SACRAMENTO–Mothers Against Drunk Driving (MADD) and parents who have lost their children to drunk driving Wednesday joined California Senator Jerry Hill and traffic safety partners in calling for a state law that lowers the threshold for impaired driving in California to .05 blood alcohol concentration (BAC).
MADD also strongly supports Senator Hill’s legislation that would require ignition interlocks for all drunk drivers, which would make California the 34th state with an all-offender ignition interlock law.
Senator Hill has authored SB 545, the Matthew Klotzbach Mandatory Ignition Interlock for DUI Offender Act of 2019. Matthew, 22, was riding home with his family after an outing when a drunk driver crashed into their car. Senator Hill also co-authored AB 1713, Liam’s Law, with Assembly Member Autumn Burke. Liam’s Law would lower California’s DUI threshold to .05 blood-alcohol concentration. It is named in honor of 15-month-old Liam Kowal, who was killed after a hit-and-run drunk driver struck his stroller in a crosswalk.
“We are so grateful to Senator Hill for both of these initiatives. Passing ignition interlock laws for all offenders in every state is one of MADD’s top priorities and the Matthew Klotzbach Law is long overdue in California,” said MADD National Board Member Carol Leister. “We want to do everything we can to stop these tragedies. That’s why MADD made the decision this year to support any state that seeks to lower the BAC threshold to .05. A cornerstone of MADD since our founding in 1980 is to prevent drinking and driving, which both of these laws will help accomplish.”
Senator Hill is a longtime champion of drunk driving reform. He worked with MADD and the Klotzbach family for years to pass California’s current ignition interlock law, which requires ignition interlocks for some, but not all, drunk driving offenders.
“The laws named in honor of Matthew Klotzbach and Liam Kowal will save lives,” said Senator Hill. “Drunk driving and the death and injuries it causes are entirely preventable. There is no reason for another family to suffer the loss of a child and other loved ones. We have the tools and the means to stop these tragedies now.”
Last month, Kentucky became the 33rd state to require ignition interlocks for all drunk driving offenders. If passed, the law named in honor of Matthew Klotzbach would make California the 34th state. Five other states are considering similar legislation to Matt’s Law, including Michigan, South Carolina, Wisconsin, New Jersey, and Massachusetts.
“This legislation is personal. Matthew Klotzbach is my son. He is gone because a convicted drunk driver made the choice to drive drunk again – this time on a suspended license meant to keep him off the road,” said Mary Klotzbach, Matthew’s mother and former MADD National Board member who cofounded the Bay Area chapter of MADD and has worked with her husband Tom for 12 years on this legislation. “An ignition interlock law like the one authored by Senator Hill would have saved my son’s life. Every drunk driving death is preventable. But this fact compounds the grief my family and I will live with for the rest of our lives.”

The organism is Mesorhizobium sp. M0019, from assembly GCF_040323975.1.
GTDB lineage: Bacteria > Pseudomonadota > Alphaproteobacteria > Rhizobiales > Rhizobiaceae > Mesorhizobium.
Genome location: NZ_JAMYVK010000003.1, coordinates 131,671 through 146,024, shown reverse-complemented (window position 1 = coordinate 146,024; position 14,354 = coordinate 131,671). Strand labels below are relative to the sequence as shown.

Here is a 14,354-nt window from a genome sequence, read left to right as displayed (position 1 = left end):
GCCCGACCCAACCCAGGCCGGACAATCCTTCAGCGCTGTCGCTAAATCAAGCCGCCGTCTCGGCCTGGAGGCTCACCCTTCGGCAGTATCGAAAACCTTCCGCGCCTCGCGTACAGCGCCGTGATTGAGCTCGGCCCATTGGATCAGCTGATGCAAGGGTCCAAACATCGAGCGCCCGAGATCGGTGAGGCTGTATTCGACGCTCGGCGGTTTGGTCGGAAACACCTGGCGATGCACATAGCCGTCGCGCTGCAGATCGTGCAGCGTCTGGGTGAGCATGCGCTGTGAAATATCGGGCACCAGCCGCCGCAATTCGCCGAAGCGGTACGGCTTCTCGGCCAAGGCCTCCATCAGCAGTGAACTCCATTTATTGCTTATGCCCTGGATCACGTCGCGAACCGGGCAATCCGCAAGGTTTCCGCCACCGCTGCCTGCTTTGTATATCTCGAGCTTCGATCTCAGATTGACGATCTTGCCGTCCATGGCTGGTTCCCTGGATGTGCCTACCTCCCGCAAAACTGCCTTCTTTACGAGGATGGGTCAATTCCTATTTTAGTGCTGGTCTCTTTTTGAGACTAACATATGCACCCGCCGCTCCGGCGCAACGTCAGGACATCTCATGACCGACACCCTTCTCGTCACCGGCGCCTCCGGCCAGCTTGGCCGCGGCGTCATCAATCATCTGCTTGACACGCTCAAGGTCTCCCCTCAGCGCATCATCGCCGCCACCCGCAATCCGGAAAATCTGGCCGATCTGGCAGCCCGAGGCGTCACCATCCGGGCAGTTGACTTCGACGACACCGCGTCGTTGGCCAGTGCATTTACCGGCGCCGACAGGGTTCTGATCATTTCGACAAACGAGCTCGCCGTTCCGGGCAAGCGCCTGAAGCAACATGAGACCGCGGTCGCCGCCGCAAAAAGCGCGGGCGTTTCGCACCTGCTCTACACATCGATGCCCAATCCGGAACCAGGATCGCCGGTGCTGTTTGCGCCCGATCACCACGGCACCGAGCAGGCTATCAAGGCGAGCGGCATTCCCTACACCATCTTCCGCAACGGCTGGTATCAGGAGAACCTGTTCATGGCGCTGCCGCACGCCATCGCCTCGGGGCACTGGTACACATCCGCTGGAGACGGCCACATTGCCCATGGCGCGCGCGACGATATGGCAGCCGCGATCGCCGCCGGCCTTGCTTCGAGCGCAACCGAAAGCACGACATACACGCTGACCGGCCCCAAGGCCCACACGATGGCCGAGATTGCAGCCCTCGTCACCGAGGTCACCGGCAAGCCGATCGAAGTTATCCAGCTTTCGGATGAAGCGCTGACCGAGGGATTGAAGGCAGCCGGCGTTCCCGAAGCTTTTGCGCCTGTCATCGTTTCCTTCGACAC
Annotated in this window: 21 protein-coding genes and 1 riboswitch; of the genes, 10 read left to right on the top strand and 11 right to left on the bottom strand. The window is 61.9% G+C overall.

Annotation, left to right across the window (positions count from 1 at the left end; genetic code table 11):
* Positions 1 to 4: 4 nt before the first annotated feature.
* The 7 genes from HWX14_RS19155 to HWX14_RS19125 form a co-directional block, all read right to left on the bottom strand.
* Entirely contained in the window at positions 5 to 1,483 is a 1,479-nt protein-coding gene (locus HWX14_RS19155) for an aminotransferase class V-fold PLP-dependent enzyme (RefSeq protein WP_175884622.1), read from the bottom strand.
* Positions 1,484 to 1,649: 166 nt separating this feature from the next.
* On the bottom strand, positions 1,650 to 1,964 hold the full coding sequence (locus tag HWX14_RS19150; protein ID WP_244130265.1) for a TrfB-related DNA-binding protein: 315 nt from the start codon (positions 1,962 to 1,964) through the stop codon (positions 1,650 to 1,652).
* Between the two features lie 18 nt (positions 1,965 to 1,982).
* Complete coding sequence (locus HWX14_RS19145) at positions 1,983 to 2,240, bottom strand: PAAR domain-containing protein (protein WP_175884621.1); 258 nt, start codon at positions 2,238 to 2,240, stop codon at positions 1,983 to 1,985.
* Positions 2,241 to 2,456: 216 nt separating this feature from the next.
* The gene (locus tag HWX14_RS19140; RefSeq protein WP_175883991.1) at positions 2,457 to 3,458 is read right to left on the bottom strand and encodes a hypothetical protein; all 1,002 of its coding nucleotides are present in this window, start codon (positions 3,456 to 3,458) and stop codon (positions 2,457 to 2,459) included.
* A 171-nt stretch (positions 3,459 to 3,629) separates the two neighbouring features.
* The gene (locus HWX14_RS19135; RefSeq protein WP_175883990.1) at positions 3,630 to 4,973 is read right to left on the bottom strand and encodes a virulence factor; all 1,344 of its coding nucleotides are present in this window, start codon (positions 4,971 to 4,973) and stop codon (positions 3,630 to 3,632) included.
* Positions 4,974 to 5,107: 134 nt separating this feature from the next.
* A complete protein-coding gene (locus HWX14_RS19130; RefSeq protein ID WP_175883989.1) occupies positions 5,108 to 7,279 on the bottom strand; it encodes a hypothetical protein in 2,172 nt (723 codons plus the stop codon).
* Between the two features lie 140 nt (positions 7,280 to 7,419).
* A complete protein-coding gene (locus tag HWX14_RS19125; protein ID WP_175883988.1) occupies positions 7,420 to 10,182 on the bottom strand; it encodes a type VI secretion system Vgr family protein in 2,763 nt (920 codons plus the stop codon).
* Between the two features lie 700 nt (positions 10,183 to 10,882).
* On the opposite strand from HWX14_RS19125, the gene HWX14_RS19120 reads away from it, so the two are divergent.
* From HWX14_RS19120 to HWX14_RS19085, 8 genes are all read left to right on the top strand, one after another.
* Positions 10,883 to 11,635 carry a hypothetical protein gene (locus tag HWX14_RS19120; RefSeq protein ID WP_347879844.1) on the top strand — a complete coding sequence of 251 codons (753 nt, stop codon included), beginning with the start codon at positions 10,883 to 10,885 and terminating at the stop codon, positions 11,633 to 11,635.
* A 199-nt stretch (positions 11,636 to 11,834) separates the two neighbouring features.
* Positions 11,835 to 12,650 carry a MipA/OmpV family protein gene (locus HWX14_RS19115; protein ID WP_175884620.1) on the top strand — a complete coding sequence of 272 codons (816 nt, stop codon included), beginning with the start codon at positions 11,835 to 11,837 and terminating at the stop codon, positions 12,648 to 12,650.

Drunk driving is still the leading killer on our roads, and the numbers are going the wrong way. In 2017 alone, drunk driving killed almost 11,000 people — a 9 percent increase since 2014, when the number of people killed by drunk driving had dropped below 10,000.
Studies show that if all states lowered the impaired driving threshold to .05 BAC, more than 1,700 lives would be saved per year. In December, Utah became the first state in the nation with a .05 BAC law. New York, Michigan and Oregon are considering similar proposals this year.
“Few bills can be as scientifically and statistically proven to directly save lives as Liam’s Law,” said Marcus Kowal, Liam’s father. “This law is for all innocent lives lost and for other families not to have to experience the devastation drunk driving causes.”
The National Transportation Safety Board has included the .05 BAC threshold on its “Most Wanted List” of traffic safety recommendations for the past six years.
“Since 2013, the NTSB has advocated for a BAC of .05 or lower because it will save lives by encouraging people to separate drinking from driving. You can drink responsibly. You can drive responsibly. But you can’t responsibly drink and drive,” said NTSB Member Jennifer Homendy.
Said Alex Epstein, director of Transportation Safety for the National Safety Council: “We know we have to do more to change our culture and expectations around drunk driving. The science is clear on drinking and driving. Our countermeasures must reflect this.”
Peter Kurdock, General Counsel for Advocates for Highway and Auto Safety, agreed: “The data and research behind an all-offender ignition interlock device (IID) requirement and a .05 percent blood alcohol content (BAC) limit are crystal clear. These laws reduce drunk driving crashes, fatalities and injuries, and they are urgently needed. Advocates commends the leadership of Senator Jerry Hill and Assembly Members Autumn Burke and Heath Flora for sponsoring proven legislation to curb drunk driving on California roads. And, we urge the legislature to take swift action to stop these preventable fatalities.”
Drunk diving killed 1,120 people in California in 2017, accounting for 31% of all traffic deaths. California consistently has the second highest number of drunk driving deaths in the country.
“AB 1713 will thankfully prevent about 10% of alcohol-related collision fatalities in California every year,” said Bruce Lee Livingston, Executive Director of Alcohol Justice and a leader of California Alcohol Policy Alliance (CAPA). “We say, ‘Point .05 saves lives!’”
For more information on ignition interlocks, visit madd.org/interlock. For information on .05 BAC, visit madd.org/05.